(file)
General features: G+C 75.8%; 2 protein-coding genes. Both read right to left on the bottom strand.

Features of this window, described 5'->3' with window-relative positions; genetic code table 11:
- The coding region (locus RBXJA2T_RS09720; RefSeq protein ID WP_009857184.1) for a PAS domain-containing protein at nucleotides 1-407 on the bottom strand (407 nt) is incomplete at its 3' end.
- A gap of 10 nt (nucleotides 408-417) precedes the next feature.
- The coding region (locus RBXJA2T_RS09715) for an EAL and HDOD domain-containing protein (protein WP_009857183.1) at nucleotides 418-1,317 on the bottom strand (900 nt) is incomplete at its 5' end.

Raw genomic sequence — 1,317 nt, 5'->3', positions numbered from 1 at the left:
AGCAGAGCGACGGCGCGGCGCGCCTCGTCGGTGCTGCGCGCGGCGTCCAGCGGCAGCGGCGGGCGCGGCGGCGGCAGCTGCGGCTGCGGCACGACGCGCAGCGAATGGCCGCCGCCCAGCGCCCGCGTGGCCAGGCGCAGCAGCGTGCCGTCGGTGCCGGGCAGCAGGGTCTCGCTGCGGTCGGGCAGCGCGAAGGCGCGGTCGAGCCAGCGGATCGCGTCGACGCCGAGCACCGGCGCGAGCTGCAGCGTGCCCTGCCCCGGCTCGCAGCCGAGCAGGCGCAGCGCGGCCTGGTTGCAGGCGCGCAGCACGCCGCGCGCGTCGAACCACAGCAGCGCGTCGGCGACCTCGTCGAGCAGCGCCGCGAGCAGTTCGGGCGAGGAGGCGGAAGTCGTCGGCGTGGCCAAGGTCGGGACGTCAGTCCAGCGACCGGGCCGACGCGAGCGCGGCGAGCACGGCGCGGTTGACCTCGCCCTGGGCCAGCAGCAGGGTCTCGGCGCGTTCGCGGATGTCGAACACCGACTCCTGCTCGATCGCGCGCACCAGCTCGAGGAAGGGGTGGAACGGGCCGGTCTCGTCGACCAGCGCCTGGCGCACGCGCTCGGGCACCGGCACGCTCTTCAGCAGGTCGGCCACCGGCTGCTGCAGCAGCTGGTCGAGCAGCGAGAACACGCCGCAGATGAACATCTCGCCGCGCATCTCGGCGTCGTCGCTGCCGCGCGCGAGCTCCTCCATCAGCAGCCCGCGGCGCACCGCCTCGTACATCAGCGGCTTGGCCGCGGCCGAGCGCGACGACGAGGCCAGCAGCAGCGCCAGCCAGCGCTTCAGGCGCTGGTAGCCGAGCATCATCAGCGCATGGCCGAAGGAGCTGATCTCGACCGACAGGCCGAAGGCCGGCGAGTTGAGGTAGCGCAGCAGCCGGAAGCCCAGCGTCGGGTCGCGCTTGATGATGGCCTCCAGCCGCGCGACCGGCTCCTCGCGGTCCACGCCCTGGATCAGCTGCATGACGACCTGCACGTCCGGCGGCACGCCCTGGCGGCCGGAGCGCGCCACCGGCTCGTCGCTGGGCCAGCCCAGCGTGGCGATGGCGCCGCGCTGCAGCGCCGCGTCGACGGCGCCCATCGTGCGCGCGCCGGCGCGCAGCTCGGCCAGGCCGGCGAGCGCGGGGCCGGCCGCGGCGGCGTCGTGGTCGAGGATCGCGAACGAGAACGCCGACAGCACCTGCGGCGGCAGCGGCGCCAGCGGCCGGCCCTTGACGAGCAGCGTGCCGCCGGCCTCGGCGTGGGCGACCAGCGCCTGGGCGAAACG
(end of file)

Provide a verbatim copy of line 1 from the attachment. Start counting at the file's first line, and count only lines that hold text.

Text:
General features: G+C 75.8%; 2 protein-coding genes. Both read right to left on the bottom strand.